result from combining the determiners `this' or `that' with syntactically simple or complex common noun phrases such as `woman' or `woman who is taking her skis off'. Thus, `this woman', and `that woman who is taking her skis off' are complex demonstratives. There are also plural complex demonstratives such as `these skis' and `those snowboarders smoking by the gondola'. My book Complex Demonstratives: A Quantificational Account argues against what I call the direct reference account of complex demonstratives (henceforth DRCD) and (...) defends a quantificational account of complex demonstratives. In two recent papers, Nathan Salmon has criticized one of the book's arguments against DRCD. In this essay I show that Salmon's criticism fails. I also show that the version of DRCD that Salmon ends up endorsing is false. (shrink)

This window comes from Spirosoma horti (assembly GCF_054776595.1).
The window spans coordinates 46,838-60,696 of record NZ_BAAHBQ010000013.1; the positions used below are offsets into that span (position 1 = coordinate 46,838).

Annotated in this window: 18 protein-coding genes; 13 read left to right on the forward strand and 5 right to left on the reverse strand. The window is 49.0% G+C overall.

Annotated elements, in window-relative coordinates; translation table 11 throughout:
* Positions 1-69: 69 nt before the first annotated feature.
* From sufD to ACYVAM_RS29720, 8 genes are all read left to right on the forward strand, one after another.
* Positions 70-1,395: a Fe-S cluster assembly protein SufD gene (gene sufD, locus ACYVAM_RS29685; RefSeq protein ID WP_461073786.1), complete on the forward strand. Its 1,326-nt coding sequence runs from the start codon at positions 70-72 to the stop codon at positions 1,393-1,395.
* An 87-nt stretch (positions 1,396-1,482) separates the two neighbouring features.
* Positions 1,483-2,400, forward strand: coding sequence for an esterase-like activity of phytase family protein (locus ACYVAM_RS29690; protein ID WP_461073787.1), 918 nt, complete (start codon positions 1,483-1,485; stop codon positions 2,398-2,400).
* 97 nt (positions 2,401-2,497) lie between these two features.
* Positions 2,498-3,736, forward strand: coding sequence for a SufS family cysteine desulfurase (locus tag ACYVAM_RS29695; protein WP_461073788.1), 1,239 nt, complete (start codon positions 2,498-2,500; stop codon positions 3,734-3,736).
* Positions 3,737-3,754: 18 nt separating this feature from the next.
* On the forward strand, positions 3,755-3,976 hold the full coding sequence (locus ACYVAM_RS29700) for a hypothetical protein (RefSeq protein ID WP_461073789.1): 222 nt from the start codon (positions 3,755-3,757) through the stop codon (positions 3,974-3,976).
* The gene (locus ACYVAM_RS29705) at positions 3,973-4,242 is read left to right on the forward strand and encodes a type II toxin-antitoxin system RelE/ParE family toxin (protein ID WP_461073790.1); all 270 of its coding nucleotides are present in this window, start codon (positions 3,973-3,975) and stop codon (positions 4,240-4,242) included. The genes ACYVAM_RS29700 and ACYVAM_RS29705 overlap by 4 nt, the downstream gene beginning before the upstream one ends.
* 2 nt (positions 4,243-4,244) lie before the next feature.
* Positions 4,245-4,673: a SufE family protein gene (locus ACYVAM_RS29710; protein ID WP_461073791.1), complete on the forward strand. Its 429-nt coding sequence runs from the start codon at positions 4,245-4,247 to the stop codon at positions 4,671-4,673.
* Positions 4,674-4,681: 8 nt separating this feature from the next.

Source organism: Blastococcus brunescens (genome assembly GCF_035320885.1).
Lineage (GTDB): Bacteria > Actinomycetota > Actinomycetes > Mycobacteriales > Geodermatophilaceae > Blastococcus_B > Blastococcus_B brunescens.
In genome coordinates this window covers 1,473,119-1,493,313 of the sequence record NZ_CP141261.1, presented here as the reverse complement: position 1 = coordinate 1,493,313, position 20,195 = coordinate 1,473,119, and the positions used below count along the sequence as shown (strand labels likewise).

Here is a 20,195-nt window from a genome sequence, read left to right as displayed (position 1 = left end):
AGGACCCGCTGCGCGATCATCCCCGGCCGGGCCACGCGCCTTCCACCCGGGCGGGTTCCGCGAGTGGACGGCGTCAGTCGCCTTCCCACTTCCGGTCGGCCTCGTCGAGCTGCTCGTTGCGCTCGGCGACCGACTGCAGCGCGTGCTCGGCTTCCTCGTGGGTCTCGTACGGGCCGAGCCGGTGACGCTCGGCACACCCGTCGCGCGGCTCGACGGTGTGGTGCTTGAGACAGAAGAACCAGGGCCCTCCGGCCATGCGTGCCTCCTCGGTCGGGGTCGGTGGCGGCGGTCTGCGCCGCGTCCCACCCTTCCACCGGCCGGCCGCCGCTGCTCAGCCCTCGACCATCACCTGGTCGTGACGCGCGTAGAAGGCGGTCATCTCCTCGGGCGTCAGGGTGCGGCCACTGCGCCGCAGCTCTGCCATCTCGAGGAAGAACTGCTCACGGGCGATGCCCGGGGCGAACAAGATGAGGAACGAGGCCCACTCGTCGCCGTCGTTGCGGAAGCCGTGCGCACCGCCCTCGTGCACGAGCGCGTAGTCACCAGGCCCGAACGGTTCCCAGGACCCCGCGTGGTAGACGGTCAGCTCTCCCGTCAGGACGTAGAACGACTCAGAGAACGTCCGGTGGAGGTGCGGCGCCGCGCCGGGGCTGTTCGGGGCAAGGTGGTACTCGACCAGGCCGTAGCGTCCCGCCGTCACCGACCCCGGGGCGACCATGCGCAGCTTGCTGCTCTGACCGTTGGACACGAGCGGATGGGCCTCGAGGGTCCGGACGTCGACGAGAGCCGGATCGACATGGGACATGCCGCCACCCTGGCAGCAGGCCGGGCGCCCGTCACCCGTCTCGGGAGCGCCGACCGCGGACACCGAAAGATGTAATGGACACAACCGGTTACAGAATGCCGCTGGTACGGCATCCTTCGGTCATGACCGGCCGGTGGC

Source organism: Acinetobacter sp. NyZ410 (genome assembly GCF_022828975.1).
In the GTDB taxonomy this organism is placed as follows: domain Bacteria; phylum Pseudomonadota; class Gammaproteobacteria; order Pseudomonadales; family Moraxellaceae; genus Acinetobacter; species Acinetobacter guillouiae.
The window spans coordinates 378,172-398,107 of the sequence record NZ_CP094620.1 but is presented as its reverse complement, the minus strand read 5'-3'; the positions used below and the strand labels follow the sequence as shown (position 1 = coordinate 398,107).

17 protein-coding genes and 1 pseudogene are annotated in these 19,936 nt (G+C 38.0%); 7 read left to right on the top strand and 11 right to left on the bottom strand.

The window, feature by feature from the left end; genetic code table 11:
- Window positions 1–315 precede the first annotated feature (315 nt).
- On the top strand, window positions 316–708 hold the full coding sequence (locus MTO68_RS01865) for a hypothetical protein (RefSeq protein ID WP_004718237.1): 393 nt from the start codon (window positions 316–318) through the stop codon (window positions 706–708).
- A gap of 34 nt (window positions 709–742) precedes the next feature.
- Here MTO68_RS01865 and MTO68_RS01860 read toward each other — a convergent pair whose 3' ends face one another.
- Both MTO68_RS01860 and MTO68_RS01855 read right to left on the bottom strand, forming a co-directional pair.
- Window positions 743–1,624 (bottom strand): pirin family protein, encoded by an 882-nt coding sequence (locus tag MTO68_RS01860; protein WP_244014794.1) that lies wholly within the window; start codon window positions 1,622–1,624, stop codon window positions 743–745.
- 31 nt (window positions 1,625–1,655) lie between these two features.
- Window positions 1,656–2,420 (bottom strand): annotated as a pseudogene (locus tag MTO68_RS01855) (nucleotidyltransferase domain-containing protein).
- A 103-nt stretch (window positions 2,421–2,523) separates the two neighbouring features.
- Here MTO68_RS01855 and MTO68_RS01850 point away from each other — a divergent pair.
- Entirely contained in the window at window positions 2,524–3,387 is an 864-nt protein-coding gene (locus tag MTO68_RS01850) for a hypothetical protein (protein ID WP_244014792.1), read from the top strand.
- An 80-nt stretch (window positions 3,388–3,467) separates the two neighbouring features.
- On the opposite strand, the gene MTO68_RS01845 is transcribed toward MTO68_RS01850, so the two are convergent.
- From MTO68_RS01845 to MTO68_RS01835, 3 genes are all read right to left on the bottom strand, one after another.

Belief in propositions has had a long and distinguished history in analytic philosophy. Three of the founding fathers of analytic philosophy, Gottlob Frege, Bertrand Russell, and G. E. Moore, believed in propositions. Many philosophers since then have shared this belief; and the belief is widely, though certainly not universally, accepted among philosophers today. Among contemporary philosophers who believe in propositions, many, and perhaps even most, take them to be structured entities with individuals, properties, and relations as constituents. For example, the (...) proposition that Glenn loves Tracy has Glenn, the loving relation, and Tracy as constituents. What is it, then, that binds these constituents together and imposes structure on them? And if the proposition that Glenn loves Tracy is distinct from the proposition that Tracy loves Glenn yet both have the same constituents, what is about the way these constituents are structured or bound together that makes them two different propositions? In The Nature and Structure of Content, Jeffrey C. King formulates a detailed account of the metaphysical nature of propositions, and provides fresh answers to the above questions. In addition to explaining what it is that binds together the constituents of structured propositions and imposes structure on them, King deals with some of the standard objections to accounts of propositions: he shows that there is no mystery about what propositions are; that given certain minimal assumptions, it follows that they exist; and that on his approach, we can see how and why propositions manage to have truth conditions and represent the world as being a certain way. The Nature and Structure of Content also contains a detailed account of the nature of tense and modality, and provides a solution to the paradox of analysis. Scholars and students working in the philosophy of mind and language will find this book rewarding reading. (shrink)